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Roger Casale (Wimbledon): Is the hon. Gentleman arguing that Britain should not be a net contributor to the EU budget? If so, which countries does he believe should be net contributors? Obviously, some countries must be net contributors and others net gainers from the budget.

Sir Teddy Taylor: Had I been in charge of the negotiations, I would have said that there should be no budget at all. In the context of Europe, if we ask what benefit comes from the expenditure on gold, the answer is none at all. What advantage does anyone derive from the CAP? It is the biggest protection racket ever devised by man. The farmers had a wonderful time for the first five years, but now farmers in all constituencies are suffering. How has Europe helped the fishing industry?

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How has it helped anyone? Instead of trying to renegotiate the amounts of money involved, we should ask whether there is any point at all. The hon. Gentleman is an enthusiast for the EEC, but does he really think that Europe would be worse off if there were no expenditure at all? I think that it would be much better for Europe, its industry and its people if there were none.

Roger Casale: In one respect, I agree with the hon. Gentleman: the EU is in need of reform. The CAP in particular is in need of drastic reforms. However, what arguments and tactics would he adopt to bring about such reforms?

Sir Teddy Taylor: To be honest, if the hon. Gentleman is talking about reforming the CAP, he should forget about it—it is not possible, it will never happen. The sort of mini-changes that are being made simply enable us to kid ourselves, because when decisions are made by majority vote, it is not possible to get the sort of structural changes that are needed—majority agreement will never be reached. Governments of both parties have tried to mislead themselves into believing that reforms can be achieved and that renegotiation is on its way, but they are kidding themselves. We have power only when money is being requested—that is the time at which we should promote change.

I ask the hon. Gentleman and the current Government, as I asked the previous Government, to think about the point of European expenditure and to consider whether Europe would be better off if we had no expenditure at all. I mentioned the regional grants that will pour into my constituency and cost this country twice as much as the grants themselves. We ask whether the money will be wisely spent, but when we look around Britain for silly things on which money has been spent, we find that grants have formed the basis for many of them. We must think about carefully about those questions.

Because of our relationship with Europe as set out in the Bill, we have to do some silly things, one of which is to promote or pump up the euro. Everyone knows that all previous single currencies have collapsed: unless we are like America, with one Government, one Treasury and a feeling of nationhood, the single currency will collapse. We all know that that will happen to the euro, but we have been propping it up in various ways, one of which—apart from direct intervention—has been to tell the Bank of England to sell its gold and put 40 per cent. of the money into euros.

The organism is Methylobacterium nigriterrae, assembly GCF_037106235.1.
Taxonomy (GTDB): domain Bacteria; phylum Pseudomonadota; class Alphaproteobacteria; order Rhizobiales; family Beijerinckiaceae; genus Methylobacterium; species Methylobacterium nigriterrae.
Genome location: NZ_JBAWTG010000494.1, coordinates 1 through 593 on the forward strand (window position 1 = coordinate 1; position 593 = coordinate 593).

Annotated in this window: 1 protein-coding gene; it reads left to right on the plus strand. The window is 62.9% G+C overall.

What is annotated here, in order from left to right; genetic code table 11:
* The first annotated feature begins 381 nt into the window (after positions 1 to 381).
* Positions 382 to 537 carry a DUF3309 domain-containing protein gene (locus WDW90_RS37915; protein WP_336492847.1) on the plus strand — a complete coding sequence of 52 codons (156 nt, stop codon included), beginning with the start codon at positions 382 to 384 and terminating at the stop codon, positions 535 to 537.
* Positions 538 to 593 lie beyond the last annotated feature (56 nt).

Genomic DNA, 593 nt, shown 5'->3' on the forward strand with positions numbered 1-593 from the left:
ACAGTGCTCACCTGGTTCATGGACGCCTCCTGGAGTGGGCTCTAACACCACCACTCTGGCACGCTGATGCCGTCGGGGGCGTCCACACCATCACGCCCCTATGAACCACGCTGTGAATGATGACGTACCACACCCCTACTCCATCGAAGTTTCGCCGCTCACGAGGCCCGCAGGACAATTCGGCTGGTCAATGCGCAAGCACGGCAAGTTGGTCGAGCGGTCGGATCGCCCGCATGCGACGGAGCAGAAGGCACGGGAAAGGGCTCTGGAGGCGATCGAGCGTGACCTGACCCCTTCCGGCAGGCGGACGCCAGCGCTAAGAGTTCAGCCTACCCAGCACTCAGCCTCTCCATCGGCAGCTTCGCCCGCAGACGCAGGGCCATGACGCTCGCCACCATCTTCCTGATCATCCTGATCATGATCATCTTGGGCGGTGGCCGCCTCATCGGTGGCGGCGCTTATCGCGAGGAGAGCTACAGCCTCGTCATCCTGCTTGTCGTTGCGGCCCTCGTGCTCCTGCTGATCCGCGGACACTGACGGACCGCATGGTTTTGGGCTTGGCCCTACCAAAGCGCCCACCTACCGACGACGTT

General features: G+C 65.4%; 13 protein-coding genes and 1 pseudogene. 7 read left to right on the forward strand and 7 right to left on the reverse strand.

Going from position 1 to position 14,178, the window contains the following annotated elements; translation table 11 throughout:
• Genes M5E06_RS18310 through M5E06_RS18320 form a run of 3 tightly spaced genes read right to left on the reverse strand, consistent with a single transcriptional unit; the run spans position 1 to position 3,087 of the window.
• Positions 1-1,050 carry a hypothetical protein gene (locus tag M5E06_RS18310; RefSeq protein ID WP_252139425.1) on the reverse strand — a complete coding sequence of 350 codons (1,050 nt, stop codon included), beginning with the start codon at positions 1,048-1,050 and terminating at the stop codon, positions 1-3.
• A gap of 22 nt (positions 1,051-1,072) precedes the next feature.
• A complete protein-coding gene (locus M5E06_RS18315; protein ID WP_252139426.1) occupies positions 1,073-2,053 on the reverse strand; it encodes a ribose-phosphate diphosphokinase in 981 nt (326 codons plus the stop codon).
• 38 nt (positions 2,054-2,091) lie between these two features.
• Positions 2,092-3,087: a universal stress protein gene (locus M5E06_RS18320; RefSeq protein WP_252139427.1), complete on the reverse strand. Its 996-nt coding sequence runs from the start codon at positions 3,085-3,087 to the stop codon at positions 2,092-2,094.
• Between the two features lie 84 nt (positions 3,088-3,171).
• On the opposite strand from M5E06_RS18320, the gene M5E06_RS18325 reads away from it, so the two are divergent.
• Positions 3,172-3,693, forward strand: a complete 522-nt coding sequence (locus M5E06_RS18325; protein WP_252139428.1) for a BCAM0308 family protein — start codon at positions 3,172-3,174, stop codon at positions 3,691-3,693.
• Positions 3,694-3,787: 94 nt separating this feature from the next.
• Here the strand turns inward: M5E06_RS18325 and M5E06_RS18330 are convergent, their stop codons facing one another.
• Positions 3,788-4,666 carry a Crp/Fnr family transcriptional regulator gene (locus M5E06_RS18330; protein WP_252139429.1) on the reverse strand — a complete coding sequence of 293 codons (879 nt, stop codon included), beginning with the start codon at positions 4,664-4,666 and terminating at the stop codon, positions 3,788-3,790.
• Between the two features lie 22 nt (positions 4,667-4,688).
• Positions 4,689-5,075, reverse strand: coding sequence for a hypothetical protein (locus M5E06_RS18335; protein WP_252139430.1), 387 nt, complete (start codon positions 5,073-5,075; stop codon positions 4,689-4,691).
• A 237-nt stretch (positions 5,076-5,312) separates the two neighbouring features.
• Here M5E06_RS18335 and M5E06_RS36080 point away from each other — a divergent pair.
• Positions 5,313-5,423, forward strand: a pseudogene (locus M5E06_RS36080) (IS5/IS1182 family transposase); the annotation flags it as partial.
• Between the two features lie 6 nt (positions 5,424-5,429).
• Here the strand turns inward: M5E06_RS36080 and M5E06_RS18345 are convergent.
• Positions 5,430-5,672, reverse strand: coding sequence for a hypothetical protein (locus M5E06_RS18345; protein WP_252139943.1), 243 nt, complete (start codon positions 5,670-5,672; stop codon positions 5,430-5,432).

The Bank has sold more than 200 tonnes of gold. All I want to know is how much money we have lost. The price of gold has, unfortunately, risen since we sold. We know that the price of the euro today is about the lowest it has ever been and that it has gone down some way since we bought euros. I simply want to know how much we have lost. I think that that is a reasonable question. When I asked Ministers that question, they told me that it would be misleading to give me that information, so I wrote to that terribly nice man, Sir Edward George, Governor of the Bank of England, asking him to tell me. He replied that he was sorry, but that he believed

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Ours is meant to be a democratic assembly and I think that the taxpayer is entitled to know how much money has been lost by selling the gold, how much has been lost by buying all those euros, how many euros we have, and what is going to happen.

If we look back into history, we will see that it always happens the same way. Say a country—for example, Ireland or Germany—is doing too well and is too prosperous—

Roger Casale: Given that the hon. Gentleman clearly believes that the EU costs too much and that reform is impossible, is it his view that Britain should withdraw altogether from the EU?

Sir Teddy Taylor: That is not possible. I know that the hon. Gentleman has not been a Member of Parliament long, but he must wake up to reality: Britain does not have the power to withdraw from the EU. I cannot be drawn into wider issues, because this is a Second Reading debate, but be should know that we cannot withdraw. Even if everyone wanted to leave the EC and if every Member of Parliament including the Prime Minister and the Leader of the Opposition voted for it, it would not work: we would be taken to the courts for breaching the treaties. We do not have the power to do it. That is why the hon. Gentleman should adopt an extremely cautious approach to all new developments—all the new money spent and all the new powers given away.

The sad fact is that we cannot withdraw—Britain does not have the power. If we passed a Bill stating our intention to withdraw from the EEC, it would not work. The European treaties are not like a treaty with, say, Belgium or France, which can be torn up and that is that. We have handed over the power; it has gone. I voted against every one of those treaties, as the hon. Gentleman will find if he cares to look up my record; I am sorry that we ever agreed to them. Now, because Europe is heading for the horrible problems that always accompany a single currency, we have to be extremely careful about giving away additional power. Most important of all, we must avoid being over-optimistic.

Mr. Barry Gardiner (Brent, North): I am trying to follow the hon. Gentleman's logic—I am sure it is in there somewhere, but I am not with it at the moment. If he accepts that withdrawal is impossible and he opposes the Bill—I presume that he will vote against Second Reading—he should argue for something else in its place, but no amendment to the Second Reading motion has been tabled. What is the logic of his position? Would we simply be left—